Passkeys are now the default option for signing into your personal Google accounts


The key to a strong password is making it as complicated as possible, usually through a combination of upper and lowercase letters, numbers, and sometimes even special characters where allowed. The idea is that by making it complicated, it would make it harder for hackers to guess your password even through brute force hacking methods.

While ideal, it’s not practical since it would mean having to remember different passwords for different login services, which is why passkeys was created as a password-less alternative. For those who are fans of passkey, you might be pleased to learn that Google has announced that passkeys will now be offered as the default login method for personal Google accounts.

Earlier this year we rolled out support for passkeys, a simpler and more secure way to sign into your accounts online. We’ve received really positive feedback from our users, so today we’re making passkeys even more accessible by offering them as the default option across personal Google Accounts.

This means the next time you sign in to your account, you’ll start seeing prompts to create and use passkeys, simplifying your future sign-ins. It also means you’ll see the “Skip password when possible” option toggled on in your Google Account settings.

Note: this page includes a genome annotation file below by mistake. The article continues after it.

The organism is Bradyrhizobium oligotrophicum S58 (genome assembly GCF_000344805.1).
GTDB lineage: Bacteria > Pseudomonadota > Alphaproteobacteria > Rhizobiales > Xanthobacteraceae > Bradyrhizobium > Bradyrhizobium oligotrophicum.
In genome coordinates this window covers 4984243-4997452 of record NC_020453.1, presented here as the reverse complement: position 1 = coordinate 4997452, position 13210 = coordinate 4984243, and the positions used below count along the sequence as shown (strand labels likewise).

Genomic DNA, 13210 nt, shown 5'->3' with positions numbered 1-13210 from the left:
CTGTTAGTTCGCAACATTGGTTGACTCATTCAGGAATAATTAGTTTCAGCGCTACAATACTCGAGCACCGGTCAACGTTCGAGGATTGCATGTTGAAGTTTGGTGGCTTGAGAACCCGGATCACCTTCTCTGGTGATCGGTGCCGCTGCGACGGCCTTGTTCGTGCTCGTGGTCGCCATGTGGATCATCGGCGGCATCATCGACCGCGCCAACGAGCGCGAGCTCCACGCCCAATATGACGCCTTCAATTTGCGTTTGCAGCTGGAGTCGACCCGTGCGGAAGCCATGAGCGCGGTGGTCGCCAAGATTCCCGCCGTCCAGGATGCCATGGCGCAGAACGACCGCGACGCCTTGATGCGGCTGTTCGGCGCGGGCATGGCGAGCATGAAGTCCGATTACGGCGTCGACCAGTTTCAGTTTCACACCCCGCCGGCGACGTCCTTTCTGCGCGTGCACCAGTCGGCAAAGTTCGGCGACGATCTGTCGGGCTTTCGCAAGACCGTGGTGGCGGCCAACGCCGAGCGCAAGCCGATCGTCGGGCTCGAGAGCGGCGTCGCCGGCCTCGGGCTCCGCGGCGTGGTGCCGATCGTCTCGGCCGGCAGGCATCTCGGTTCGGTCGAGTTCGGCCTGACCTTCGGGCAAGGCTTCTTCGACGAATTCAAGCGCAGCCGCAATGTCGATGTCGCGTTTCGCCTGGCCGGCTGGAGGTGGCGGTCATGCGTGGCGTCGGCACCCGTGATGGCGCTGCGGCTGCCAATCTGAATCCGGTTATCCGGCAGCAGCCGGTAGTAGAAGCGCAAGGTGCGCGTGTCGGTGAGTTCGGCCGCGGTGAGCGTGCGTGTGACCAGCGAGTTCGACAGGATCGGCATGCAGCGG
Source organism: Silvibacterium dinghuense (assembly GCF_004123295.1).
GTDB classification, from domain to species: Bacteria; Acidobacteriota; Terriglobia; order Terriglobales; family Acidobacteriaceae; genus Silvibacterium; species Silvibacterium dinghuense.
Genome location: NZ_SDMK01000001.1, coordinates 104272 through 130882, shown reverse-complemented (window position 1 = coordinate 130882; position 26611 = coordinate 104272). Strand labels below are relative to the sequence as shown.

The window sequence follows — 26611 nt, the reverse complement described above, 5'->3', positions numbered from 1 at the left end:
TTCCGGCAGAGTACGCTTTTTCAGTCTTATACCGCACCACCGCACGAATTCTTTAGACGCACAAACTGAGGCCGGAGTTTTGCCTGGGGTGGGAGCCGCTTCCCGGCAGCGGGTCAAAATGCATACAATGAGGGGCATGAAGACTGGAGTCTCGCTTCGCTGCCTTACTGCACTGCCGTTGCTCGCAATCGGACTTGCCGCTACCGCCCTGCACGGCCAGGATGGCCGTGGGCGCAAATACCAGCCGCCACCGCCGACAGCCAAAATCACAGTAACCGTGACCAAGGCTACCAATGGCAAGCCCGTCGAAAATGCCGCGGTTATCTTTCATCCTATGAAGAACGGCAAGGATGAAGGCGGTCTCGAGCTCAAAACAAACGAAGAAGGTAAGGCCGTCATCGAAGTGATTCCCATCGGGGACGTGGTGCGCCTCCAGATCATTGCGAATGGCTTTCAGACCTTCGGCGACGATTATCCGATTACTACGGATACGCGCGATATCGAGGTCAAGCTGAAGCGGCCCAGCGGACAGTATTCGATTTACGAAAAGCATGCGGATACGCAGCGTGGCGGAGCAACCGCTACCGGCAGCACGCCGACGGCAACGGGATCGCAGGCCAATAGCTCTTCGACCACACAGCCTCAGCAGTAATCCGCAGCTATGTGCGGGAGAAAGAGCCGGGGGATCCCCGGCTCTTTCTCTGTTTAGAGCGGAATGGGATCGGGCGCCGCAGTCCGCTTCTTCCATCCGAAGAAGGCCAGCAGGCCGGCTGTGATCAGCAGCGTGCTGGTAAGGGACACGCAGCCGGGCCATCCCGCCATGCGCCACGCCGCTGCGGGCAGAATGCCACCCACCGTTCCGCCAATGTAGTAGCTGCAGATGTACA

This doesn’t mean that Google is doing away with passwords entirely. Google notes in their blog post that it will probably take some time for people to eventually warm up to the idea of passkeys, so passwords will still be offered as an option, but Google is definitely encouraging users to take advantage of passkeys.

But while they’re a big step forward, we know that new technologies take time to catch on — so passwords may be around for a little while. That’s why people will still be given the option to use a password to sign in and may opt-out of passkeys by turning off “Skip password when possible.”

For those who are unfamiliar, passkeys are a new way of logging into your online accounts and services without the need to create or remember complicated passwords. Instead, it relies on a device, like your smartphone, to act as an authenticator, similar in a way to how physical security keys are used.

By using your phone’s fingerprint or facial recognition system, it allows you to log into your accounts in a more secure manner and makes it harder to fall for phishing scams. The only downside to passkeys is that not all apps and websites support the feature yet, so availability is still a bit limited for now.

Source: Google

Tyler Lee
A graphic novelist wannabe. Amateur chef. Mechanical keyboard enthusiast. Writer of tech with over a decade of experience. Juggles between using a Mac and Windows PC, switches between iOS and Android, believes in the best of both worlds.

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